Inmates at Waikeria Prison say they had to share one faulty phone between 80 prisoners for months and wait up to four hours at a time to call their family.
Once they got to the front of the line, the phone often cut out in the middle of the call, and it would cost extra for inmates to call their families again.
Fifty-eight prisoners signed a letter to the prison director earlier in the year complaining about the problem.
The phone was eventually fixed but the inmates are still unhappy about the efforts needed to phone home.
One inmate's partner told RNZ the situation put significant strain on their relationship.
"My partner had to wait in line for up to four hours at times for a 15 min phone call in which I could barely hear him due to phone static, it was horrible," they said.
"Corrections say they want to improve relationships between families but don't provide or care about the basic means to provide this being communication via telephone."
It was a similar story in Whanganui prison where, according to People Against Prisons Aotearoa spokesperson Jean Su'a, 60 inmates in one unit were sharing one working phone.
Her dad was one of those locked up. He had to wait in line to make contact with the outside world and Su'a said she was lucky if she managed to get a three minute phone conversation with him.
"I never have enough time to talk to him, I can't contact him when I need him."
Communicating with inmates in the unit is already a challenge as phone cards need to be purchased, Su'a said having only one phone added even more difficulty.
"The communication suffers so much, those bonds suffer, health and wellbeing suffers, it's just a domino effect which impacts every facet of a person's being."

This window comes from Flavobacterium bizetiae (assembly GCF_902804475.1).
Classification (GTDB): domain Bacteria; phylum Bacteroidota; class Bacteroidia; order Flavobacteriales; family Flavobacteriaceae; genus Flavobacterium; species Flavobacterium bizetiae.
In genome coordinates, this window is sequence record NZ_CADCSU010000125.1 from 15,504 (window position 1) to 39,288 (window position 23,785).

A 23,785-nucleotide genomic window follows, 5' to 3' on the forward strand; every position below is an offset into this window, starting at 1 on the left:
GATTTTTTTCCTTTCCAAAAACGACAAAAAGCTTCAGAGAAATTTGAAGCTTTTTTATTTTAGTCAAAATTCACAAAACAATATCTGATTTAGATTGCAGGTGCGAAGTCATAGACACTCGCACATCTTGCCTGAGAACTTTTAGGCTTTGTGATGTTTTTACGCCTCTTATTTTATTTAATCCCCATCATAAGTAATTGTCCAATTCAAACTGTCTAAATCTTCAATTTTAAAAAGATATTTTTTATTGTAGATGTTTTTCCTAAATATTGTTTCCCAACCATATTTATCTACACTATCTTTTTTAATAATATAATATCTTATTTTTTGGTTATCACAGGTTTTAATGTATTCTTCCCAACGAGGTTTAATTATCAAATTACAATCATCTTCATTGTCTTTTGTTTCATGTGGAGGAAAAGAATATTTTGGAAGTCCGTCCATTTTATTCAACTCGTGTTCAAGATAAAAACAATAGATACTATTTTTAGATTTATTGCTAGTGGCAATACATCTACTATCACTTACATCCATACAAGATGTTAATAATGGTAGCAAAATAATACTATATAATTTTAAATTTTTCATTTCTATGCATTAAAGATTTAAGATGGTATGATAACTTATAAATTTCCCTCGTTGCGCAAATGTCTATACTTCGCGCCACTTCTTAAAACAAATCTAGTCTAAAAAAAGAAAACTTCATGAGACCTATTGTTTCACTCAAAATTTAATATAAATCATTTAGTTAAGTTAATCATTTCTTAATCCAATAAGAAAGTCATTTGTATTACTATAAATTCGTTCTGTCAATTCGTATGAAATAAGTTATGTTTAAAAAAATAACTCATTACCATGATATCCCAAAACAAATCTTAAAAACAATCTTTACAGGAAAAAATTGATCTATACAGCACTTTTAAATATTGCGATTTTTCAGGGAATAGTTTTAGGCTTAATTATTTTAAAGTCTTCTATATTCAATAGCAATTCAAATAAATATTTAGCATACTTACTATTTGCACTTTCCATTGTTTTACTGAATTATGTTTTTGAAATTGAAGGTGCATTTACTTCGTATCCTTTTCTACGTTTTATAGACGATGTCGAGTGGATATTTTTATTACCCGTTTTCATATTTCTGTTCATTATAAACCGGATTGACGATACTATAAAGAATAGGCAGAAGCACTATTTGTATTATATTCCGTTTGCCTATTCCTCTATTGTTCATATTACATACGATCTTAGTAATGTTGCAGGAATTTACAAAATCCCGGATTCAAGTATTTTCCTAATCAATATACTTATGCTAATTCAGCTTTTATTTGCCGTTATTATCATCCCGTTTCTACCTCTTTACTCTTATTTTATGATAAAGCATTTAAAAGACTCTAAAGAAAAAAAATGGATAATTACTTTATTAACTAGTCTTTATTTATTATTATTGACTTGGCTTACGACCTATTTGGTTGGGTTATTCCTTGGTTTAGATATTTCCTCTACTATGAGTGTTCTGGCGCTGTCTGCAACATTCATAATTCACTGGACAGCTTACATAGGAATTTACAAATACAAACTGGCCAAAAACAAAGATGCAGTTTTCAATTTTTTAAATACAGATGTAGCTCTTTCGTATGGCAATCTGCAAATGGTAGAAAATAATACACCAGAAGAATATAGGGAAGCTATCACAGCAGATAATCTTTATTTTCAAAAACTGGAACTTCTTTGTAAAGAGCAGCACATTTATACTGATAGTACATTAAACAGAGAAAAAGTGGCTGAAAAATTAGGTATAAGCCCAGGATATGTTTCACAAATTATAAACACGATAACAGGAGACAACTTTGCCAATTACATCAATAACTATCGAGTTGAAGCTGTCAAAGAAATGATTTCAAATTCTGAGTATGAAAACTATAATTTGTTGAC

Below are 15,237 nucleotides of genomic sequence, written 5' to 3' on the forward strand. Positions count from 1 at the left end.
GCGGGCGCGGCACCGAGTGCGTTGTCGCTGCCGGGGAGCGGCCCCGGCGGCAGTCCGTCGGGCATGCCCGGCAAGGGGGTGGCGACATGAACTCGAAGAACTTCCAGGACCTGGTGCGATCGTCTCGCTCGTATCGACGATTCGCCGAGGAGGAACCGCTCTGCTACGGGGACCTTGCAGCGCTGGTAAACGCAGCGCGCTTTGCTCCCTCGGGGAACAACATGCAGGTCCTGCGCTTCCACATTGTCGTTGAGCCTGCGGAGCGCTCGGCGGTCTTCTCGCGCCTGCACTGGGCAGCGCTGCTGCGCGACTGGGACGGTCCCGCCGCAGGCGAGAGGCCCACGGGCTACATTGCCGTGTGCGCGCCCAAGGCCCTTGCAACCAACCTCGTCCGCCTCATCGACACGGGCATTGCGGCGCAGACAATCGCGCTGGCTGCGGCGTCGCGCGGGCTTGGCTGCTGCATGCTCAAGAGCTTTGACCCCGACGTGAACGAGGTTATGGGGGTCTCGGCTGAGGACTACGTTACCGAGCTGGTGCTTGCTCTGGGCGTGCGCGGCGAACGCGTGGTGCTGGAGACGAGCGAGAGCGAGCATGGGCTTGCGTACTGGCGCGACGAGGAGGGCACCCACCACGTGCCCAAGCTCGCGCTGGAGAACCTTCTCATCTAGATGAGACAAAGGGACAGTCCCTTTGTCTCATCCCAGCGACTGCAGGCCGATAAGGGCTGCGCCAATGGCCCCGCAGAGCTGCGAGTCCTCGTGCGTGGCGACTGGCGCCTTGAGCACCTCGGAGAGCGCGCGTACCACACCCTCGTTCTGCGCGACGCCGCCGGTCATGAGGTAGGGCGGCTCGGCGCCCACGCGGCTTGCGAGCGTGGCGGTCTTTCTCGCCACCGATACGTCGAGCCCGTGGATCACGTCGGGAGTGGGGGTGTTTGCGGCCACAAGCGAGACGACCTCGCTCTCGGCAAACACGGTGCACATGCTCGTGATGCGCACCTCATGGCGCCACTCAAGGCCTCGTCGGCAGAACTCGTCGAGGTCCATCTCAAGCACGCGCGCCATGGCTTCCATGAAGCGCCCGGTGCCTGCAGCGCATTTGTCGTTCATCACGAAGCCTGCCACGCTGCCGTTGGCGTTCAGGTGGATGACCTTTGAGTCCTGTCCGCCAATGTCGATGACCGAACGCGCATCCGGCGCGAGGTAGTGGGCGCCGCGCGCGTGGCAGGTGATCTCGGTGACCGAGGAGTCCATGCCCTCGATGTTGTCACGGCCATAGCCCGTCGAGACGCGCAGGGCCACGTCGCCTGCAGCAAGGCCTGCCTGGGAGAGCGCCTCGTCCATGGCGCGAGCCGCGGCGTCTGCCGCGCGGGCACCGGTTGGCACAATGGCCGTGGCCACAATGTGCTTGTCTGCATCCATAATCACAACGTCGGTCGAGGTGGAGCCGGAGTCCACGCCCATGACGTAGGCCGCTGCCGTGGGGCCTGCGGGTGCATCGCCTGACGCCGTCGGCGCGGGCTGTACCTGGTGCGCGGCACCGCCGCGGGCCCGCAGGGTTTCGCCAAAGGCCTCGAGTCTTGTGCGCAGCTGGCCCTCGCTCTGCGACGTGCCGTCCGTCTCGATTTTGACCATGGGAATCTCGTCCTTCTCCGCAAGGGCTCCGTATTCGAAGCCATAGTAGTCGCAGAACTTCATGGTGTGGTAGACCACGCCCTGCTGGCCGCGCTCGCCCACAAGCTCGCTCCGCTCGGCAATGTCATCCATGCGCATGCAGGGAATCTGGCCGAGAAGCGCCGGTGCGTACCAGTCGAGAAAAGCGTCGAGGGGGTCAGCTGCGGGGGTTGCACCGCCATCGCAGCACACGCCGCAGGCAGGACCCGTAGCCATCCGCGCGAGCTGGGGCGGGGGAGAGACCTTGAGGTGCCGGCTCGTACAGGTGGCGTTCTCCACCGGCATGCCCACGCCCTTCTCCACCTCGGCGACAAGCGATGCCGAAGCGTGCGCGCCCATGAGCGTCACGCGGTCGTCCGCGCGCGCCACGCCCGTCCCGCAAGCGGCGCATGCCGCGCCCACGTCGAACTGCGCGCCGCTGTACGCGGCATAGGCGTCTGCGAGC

Su'a said prison was already degrading and isolating and the extremely limited contact made it worse.
"It disrupts relationships, it can be really stressful for families not having enough contact with mothers, fathers, partners and children.
"It's an incredibly disruptive and unhealthy experience, and I imagine that everyone suffers through not being able to strengthen and maintain the bonds we have to the people that tie us to this world."
Doing the time was the punishment, it was not about having extremely limited access to contact with your family, she said.
Su'a said the problems at Whanganui Prison were ongoing.
The Department of Corrections disputed the number of phones available to the inmates at both Waikeria and Whanganui.
It said each unit at Whanganui Prison has between two and five phones, except for the intensive supervision unit, which has one phone but it has a maximum occupancy of nine, lower than other units.
Waikeria Prison director Jim Watson said Corrections knew how important family contact was for prisoners and it endeavoured to provide a range of options.
The lines went down during the riots in December last year and although they were fixed there had been issues with the pay phones in one of the units until November this year, he said.
"The affected unit accommodates a maximum of 80 men, and there have always been two pay phones in the unit.
"Both phones were successfully reconnected following the damage from the fires, but there have been ongoing issues with static on the line, and a small number of occasions where the phones have been temporarily down.
"This has always been fixed within a couple of days, with the exception of one occasion where one of the two phones was down between August and November this year."
Watson said staff requested a repair immediately, but the provider wasn't able to fix it for several months because of the alert level 4 lockdown.
"We acknowledge the outages and static issues affecting this one unit following significant fire damage were not ideal, but unfortunately sometimes technical issues are unavoidable.
"During this time, unit staff worked hard to ensure people were able to stay in touch with their friends and whānau."
Watson said since the repair was done last month, both phones in the unit had been operational, and the issues with static on the line had been resolved.